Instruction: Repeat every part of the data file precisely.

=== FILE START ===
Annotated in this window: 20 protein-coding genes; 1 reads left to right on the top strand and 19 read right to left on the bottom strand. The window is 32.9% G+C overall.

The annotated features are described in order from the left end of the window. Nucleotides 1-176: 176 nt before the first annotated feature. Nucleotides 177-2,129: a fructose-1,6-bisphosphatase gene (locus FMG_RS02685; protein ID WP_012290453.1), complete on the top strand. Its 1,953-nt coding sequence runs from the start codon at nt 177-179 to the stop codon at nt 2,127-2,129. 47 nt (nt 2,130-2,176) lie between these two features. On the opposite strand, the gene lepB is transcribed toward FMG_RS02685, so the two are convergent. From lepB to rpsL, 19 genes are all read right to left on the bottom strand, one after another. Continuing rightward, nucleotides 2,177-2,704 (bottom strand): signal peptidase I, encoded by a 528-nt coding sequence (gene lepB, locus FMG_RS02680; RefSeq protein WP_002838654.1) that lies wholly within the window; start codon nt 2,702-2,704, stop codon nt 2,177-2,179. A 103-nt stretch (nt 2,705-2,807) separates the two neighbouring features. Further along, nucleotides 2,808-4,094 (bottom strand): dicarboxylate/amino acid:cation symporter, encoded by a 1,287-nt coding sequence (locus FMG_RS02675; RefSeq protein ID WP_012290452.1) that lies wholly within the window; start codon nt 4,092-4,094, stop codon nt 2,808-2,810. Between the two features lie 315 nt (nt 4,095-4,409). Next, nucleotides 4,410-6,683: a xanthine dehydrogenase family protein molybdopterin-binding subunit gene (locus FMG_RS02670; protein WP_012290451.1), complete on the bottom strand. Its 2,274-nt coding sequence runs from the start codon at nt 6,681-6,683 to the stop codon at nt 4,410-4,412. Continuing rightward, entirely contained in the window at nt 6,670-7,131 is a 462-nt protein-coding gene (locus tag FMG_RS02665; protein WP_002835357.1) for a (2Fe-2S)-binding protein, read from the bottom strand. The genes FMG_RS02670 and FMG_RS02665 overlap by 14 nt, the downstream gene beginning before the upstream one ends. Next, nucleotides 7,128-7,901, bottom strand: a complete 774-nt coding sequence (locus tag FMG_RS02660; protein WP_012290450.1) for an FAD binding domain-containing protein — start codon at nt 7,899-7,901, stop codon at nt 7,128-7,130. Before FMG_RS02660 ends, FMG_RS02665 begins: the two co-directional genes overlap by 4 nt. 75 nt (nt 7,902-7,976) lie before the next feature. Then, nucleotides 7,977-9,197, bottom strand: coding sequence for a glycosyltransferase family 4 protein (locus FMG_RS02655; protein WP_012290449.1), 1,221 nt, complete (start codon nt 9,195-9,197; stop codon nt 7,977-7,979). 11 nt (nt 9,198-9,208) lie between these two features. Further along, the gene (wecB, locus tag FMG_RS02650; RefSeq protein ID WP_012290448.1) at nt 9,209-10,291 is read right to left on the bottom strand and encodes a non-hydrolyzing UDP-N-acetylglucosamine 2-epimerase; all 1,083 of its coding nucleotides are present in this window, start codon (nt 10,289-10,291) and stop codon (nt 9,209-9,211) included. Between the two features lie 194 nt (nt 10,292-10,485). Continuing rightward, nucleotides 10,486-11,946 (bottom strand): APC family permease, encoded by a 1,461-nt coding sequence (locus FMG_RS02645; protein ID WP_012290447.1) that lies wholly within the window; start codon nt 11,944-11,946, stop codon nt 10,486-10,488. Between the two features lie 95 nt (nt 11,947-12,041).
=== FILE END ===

Annotated in this window: 20 protein-coding genes; 1 reads left to right on the top strand and 19 read right to left on the bottom strand. The window is 32.9% G+C overall.

The annotated features are described in order from the left end of the window. Nucleotides 1-176: 176 nt before the first annotated feature. Nucleotides 177-2,129: a fructose-1,6-bisphosphatase gene (locus FMG_RS02685; protein ID WP_012290453.1), complete on the top strand. Its 1,953-nt coding sequence runs from the start codon at nt 177-179 to the stop codon at nt 2,127-2,129. 47 nt (nt 2,130-2,176) lie between these two features. On the opposite strand, the gene lepB is transcribed toward FMG_RS02685, so the two are convergent. From lepB to rpsL, 19 genes are all read right to left on the bottom strand, one after another. Continuing rightward, nucleotides 2,177-2,704 (bottom strand): signal peptidase I, encoded by a 528-nt coding sequence (gene lepB, locus FMG_RS02680; RefSeq protein WP_002838654.1) that lies wholly within the window; start codon nt 2,702-2,704, stop codon nt 2,177-2,179. A 103-nt stretch (nt 2,705-2,807) separates the two neighbouring features. Further along, nucleotides 2,808-4,094 (bottom strand): dicarboxylate/amino acid:cation symporter, encoded by a 1,287-nt coding sequence (locus FMG_RS02675; RefSeq protein ID WP_012290452.1) that lies wholly within the window; start codon nt 4,092-4,094, stop codon nt 2,808-2,810. Between the two features lie 315 nt (nt 4,095-4,409). Next, nucleotides 4,410-6,683: a xanthine dehydrogenase family protein molybdopterin-binding subunit gene (locus FMG_RS02670; protein WP_012290451.1), complete on the bottom strand. Its 2,274-nt coding sequence runs from the start codon at nt 6,681-6,683 to the stop codon at nt 4,410-4,412. Continuing rightward, entirely contained in the window at nt 6,670-7,131 is a 462-nt protein-coding gene (locus tag FMG_RS02665; protein WP_002835357.1) for a (2Fe-2S)-binding protein, read from the bottom strand. The genes FMG_RS02670 and FMG_RS02665 overlap by 14 nt, the downstream gene beginning before the upstream one ends. Next, nucleotides 7,128-7,901, bottom strand: a complete 774-nt coding sequence (locus tag FMG_RS02660; protein WP_012290450.1) for an FAD binding domain-containing protein — start codon at nt 7,899-7,901, stop codon at nt 7,128-7,130. Before FMG_RS02660 ends, FMG_RS02665 begins: the two co-directional genes overlap by 4 nt. 75 nt (nt 7,902-7,976) lie before the next feature. Then, nucleotides 7,977-9,197, bottom strand: coding sequence for a glycosyltransferase family 4 protein (locus FMG_RS02655; protein WP_012290449.1), 1,221 nt, complete (start codon nt 9,195-9,197; stop codon nt 7,977-7,979). 11 nt (nt 9,198-9,208) lie between these two features. Further along, the gene (wecB, locus tag FMG_RS02650; RefSeq protein ID WP_012290448.1) at nt 9,209-10,291 is read right to left on the bottom strand and encodes a non-hydrolyzing UDP-N-acetylglucosamine 2-epimerase; all 1,083 of its coding nucleotides are present in this window, start codon (nt 10,289-10,291) and stop codon (nt 9,209-9,211) included. Between the two features lie 194 nt (nt 10,292-10,485). Continuing rightward, nucleotides 10,486-11,946 (bottom strand): APC family permease, encoded by a 1,461-nt coding sequence (locus FMG_RS02645; protein ID WP_012290447.1) that lies wholly within the window; start codon nt 11,944-11,946, stop codon nt 10,486-10,488. Between the two features lie 95 nt (nt 11,947-12,041).